# An efficient Beta-Equivalence algorithm?

Is there an efficient algorithm to determine if two terms are beta-equivalent? I'm specifically curious about simply-typed-lambda-calculus, so you can assume both terms are strongly normalizing.

I know a simple algorithm:

1. Compute the beta normal form for each term.
2. Confirm that the two BNFs are alpha-equivalent.

But it is possible for BNFs to be exponentially larger than the original Term. Is it possible check the equivalence of Terms S and T in O(|S| + |T|) time?

• Note: it was suggested that I cross-post this from Math StackExchange: math.stackexchange.com/questions/3748030 – user1636815 Jul 7 '20 at 23:26
• Well you can evaluate in a way that does substitutions lazily (which more or less corresponds to thinking of terms as directed acyclic graphs instead of trees), and then the NF has a reasonable size, and you don't reduce the same thing several times. – xavierm02 Jul 9 '20 at 21:04
• I don't think there is any way of guessing in which term to reduce and where that helps for the worst case. It might be possible for the average case, with enough tricks, but I doubt you can get anything more than a linear speedup. For example, if a variable is free in one term and not the other, then you know that a redex that has it as argument (and drops it) needs to be reduced at some point. – xavierm02 Jul 9 '20 at 21:13

The answer is no. An old theorem of Statman states that $$\beta$$-equivalence in the simply-typed $$\lambda$$-calculus is not elementary recursive, that is, no algorithm whose running time is bounded by $$2^{\vdots^{2^{|S|+|T|}}}$$ for a tower of exponentials of fixed height may decide whether two simply-typed terms $$S$$ and $$T$$ are $$\beta$$-equivalent.

The original statement is from

Richard Statman. The typed $$\lambda$$-calculus is not elementary recursive. Theoret. Comput. Sci. 9:73-81, 1979.

A simpler proof may be found in this paper by Harry Mairson.

Edit: as observed by Martin Berger, Mairson proves that $$\beta\eta$$-equivalence is not elementary recursive, whereas Statman's result (and the OP's question) concerns $$\beta$$-equivalence, without $$\eta$$. However, as pointed out by xavierm02, Mairson's result implies Statman's. Let me fill in the details for those who are not familiar with $$\eta$$-long forms.

The $$\eta$$-long form $$\eta(x^A)$$ of a variable $$x^A$$ is defined by induction on $$A$$: observe that $$A=A_1\to\cdots\to A_n\to\alpha$$ for some $$n\in\mathbb N$$, some types $$A_1,\ldots,A_n$$ (smaller than $$A$$) and some atom $$\alpha$$, and let

$$\eta(x^A) := \lambda y_1^{A_1}\ldots\lambda y_n^{A_n}.x\eta(y_1^{A_1})\cdots\eta(y_n^{A_n}),$$

where the $$\eta(y_i^{A_i})$$ are given inductively.

The $$\eta$$-long form $$\eta(M)$$ of a simply-typed $$\lambda$$-term $$M$$ is defined by replacing every occurrence of variable $$x^A$$ of $$M$$ (free or bound) with $$\eta(x^A)$$. (NB: through Curry-Howard, this corresponds to taking a sequent calculus proof and expanding it so that it has only atomic axioms).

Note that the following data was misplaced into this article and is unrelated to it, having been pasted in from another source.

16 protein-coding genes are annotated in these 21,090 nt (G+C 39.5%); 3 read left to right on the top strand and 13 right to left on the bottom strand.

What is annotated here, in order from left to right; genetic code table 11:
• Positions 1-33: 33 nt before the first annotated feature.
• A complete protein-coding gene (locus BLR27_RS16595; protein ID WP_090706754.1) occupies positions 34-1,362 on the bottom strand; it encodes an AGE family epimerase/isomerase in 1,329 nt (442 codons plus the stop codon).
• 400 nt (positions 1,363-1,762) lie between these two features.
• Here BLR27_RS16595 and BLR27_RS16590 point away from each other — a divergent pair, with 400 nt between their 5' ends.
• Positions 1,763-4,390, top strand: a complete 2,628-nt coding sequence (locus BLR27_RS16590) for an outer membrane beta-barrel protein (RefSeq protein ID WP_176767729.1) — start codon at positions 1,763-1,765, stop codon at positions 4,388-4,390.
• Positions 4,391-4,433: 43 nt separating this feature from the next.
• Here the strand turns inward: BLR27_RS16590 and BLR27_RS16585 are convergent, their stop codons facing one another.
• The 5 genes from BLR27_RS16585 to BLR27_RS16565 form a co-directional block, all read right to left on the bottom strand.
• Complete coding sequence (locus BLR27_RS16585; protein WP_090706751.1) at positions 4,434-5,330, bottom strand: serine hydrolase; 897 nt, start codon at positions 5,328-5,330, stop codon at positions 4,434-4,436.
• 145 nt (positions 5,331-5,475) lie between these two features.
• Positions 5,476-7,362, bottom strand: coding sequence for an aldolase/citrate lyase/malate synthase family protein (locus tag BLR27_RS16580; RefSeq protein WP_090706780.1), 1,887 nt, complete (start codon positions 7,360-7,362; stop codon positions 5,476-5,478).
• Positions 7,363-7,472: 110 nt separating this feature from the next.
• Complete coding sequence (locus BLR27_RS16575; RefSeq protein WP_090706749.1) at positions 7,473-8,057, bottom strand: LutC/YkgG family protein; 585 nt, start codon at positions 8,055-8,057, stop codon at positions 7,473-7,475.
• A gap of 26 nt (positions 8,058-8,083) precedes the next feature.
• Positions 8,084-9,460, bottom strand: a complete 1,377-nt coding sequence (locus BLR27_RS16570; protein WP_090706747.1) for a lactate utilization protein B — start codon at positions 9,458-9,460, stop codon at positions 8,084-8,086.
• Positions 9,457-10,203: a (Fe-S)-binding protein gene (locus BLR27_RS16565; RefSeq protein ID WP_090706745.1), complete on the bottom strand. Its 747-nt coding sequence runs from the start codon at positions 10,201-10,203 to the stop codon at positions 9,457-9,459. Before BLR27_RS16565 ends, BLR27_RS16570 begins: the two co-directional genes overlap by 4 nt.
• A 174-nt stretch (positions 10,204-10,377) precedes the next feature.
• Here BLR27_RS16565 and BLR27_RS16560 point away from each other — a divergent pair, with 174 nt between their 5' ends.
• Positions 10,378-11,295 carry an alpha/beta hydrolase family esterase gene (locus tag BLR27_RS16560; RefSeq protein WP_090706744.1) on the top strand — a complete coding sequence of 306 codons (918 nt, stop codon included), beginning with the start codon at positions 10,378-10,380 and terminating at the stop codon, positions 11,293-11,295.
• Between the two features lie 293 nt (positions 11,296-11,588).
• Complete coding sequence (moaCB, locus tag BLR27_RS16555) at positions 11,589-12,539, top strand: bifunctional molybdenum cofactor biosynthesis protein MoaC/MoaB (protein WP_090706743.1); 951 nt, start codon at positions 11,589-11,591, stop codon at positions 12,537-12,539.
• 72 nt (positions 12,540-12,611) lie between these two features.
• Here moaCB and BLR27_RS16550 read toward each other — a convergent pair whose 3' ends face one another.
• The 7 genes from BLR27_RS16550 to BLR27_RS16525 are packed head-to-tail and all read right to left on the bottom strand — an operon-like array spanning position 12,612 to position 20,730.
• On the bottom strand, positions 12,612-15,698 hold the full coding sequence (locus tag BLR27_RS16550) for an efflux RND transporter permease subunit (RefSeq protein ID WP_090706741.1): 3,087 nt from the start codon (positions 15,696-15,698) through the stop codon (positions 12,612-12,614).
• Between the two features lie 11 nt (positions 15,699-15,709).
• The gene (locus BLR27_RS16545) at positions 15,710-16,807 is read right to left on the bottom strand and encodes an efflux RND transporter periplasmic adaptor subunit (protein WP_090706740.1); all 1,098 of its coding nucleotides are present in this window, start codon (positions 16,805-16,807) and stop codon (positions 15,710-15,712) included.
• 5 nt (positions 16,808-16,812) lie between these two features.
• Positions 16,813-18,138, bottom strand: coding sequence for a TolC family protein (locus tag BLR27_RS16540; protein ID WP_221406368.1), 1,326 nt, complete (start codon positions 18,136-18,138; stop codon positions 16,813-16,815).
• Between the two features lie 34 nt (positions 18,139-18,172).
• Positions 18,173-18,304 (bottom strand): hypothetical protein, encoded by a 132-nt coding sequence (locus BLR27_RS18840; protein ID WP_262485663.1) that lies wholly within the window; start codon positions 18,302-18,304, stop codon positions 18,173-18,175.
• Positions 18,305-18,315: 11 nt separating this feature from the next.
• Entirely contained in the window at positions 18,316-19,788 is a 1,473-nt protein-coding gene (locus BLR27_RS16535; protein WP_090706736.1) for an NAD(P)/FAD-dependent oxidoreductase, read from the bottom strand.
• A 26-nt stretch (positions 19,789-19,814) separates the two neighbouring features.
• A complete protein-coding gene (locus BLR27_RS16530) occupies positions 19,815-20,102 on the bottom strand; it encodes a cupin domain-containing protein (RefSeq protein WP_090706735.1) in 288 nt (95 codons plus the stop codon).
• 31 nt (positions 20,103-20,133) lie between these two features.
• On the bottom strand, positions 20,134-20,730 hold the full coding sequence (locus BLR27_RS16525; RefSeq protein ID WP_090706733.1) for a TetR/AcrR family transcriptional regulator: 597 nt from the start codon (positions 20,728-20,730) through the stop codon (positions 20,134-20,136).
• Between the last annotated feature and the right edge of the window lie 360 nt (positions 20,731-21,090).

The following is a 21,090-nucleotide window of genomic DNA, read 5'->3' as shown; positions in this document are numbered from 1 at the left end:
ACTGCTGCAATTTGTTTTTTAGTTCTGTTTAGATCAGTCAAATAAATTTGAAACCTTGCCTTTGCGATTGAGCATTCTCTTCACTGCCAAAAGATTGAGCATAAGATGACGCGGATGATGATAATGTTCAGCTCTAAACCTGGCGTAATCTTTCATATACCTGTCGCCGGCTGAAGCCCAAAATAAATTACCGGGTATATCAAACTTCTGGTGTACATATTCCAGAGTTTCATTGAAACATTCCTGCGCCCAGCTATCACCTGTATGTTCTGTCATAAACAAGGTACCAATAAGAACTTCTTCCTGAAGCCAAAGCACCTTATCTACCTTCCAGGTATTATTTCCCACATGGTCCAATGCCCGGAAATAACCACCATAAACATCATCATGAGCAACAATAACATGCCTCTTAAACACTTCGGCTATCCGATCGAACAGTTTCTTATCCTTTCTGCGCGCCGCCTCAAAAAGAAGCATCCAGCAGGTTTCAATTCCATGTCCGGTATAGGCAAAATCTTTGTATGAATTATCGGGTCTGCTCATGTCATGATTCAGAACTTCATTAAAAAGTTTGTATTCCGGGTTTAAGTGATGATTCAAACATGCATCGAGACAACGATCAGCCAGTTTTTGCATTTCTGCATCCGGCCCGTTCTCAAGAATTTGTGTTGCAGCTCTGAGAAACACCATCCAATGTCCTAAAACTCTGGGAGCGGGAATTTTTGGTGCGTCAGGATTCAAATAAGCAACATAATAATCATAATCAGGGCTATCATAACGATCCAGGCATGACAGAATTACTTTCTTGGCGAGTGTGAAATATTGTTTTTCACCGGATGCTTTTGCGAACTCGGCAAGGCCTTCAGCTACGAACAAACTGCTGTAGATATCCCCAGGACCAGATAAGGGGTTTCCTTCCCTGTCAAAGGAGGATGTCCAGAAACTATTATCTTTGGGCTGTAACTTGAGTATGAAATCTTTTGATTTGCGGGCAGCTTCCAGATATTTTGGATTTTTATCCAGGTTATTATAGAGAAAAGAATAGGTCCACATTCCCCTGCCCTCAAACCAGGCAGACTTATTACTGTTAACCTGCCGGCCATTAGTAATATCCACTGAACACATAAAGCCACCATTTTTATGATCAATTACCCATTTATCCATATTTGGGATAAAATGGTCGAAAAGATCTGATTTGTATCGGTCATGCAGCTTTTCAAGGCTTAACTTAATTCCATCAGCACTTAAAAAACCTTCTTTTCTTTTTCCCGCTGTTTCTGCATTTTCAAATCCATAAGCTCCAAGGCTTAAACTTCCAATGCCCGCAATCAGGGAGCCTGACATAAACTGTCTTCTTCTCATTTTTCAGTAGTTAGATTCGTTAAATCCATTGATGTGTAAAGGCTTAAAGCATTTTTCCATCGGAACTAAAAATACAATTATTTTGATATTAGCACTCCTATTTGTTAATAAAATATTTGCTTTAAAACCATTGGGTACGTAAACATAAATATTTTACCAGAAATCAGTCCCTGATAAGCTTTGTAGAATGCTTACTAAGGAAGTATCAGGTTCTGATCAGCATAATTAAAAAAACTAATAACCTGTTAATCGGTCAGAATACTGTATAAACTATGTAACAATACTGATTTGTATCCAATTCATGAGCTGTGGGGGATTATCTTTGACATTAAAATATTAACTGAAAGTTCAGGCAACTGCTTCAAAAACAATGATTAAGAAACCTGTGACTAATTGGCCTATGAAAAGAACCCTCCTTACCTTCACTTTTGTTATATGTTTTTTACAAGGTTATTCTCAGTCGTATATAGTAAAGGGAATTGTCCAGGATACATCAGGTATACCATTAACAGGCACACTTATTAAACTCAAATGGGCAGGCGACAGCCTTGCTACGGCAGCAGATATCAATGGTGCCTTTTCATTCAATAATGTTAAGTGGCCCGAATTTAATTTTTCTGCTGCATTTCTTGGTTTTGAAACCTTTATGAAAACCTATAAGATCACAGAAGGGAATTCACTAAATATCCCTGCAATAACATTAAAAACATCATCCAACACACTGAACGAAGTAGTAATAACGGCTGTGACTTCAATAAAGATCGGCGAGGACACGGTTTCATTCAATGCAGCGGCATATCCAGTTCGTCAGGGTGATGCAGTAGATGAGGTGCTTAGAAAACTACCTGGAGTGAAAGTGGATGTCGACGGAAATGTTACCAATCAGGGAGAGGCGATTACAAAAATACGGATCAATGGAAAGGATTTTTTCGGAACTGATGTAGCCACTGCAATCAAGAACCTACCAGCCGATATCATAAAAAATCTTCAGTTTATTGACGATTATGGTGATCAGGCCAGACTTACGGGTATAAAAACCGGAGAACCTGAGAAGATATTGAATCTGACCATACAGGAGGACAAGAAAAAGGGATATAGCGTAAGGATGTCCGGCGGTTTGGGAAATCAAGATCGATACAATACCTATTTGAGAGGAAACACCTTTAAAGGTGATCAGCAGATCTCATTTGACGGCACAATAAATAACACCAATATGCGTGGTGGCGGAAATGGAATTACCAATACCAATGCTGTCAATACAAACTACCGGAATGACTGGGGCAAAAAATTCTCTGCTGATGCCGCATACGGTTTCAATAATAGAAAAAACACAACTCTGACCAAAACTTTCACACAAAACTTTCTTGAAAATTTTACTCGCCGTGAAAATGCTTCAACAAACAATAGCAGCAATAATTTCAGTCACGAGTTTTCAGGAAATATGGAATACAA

Observe that:

1. $$\eta$$-long forms are stable under substitution, and therefore under $$\beta$$-reduction;
2. two $$\eta$$-long $$\beta$$-normal forms are $$\beta\eta$$-equivalent iff they are equal (up to $$\alpha$$-renaming, of course);
3. computing the $$\eta$$-long form of a simply-typed $$\lambda$$-term is elementary recursive (if you don't keep the size of type annotations, the $$\eta$$-long form of a term may be exponentially bigger, but that is not a problem).

That Mairson's result implies Statman's is a consequence of the following:

Claim. Let $$M,N$$ be two simply-typed $$\lambda$$-terms. Then, $$M\simeq_{\beta\eta}N$$ iff $$\eta(M)\simeq_\beta\eta(N)$$.

In fact, via point (3) above, an elementary recursive algorithm for deciding $$\beta$$-equivalence immediately gives an elementary recursive algorithm for deciding $$\beta\eta$$-equivalence (the one pointed out by xavierm02).

Let us prove the claim. The right-to-left implication is trivial. Conversely, suppose that $$M\simeq_{\beta\eta} N$$. This obviously implies $$\eta(M)\simeq_{\beta\eta}\eta(N)$$. Let $$P$$ and $$Q$$ be the $$\beta$$-normal forms of $$\eta(M)$$ and $$\eta(N)$$, respectively. By point (1) above, both $$P$$ and $$Q$$ are $$\eta$$-long (because $$\eta(M)$$ and $$\eta(N)$$ are). But of course we still have $$P\simeq_{\beta\eta} Q$$, so by point (2) $$P=Q$$, which proves $$\eta(M)\simeq_\beta\eta(N)$$ (they have the same $$\beta$$-normal form).

• Mairson's paper proves the result for $\beta\eta$, not $\beta$, unlike Statman. There is probably an obvious reason why that doesn't make a difference in the present context. – Martin Berger Jul 12 '20 at 19:56
• @MartinBerger Probably because to decide $\beta\eta$, you can just compute $\eta$-long forms of both terms, and then decide $\beta$. – xavierm02 Jul 13 '20 at 8:36
• @MartinBerger: thanks for your comment, I updated the answer. – Damiano Mazza Jul 14 '20 at 12:23
• @xavierm02: that's indeed why Mairson's result implies Statman's. I updated my answer to give the details for those who are not familiar with $\eta$-long forms. Thank you. – Damiano Mazza Jul 14 '20 at 12:24
• @DamianoMazza Given that expansion of terms to $\eta$-long NF can lead to a serious increase in size, I wonder if sharper bounds can be (or have already been) derived by a more sophisticated analysis (i.e. not just reducing to $\eta$-long and then comparing for $\beta$). – Martin Berger Jul 24 '20 at 10:49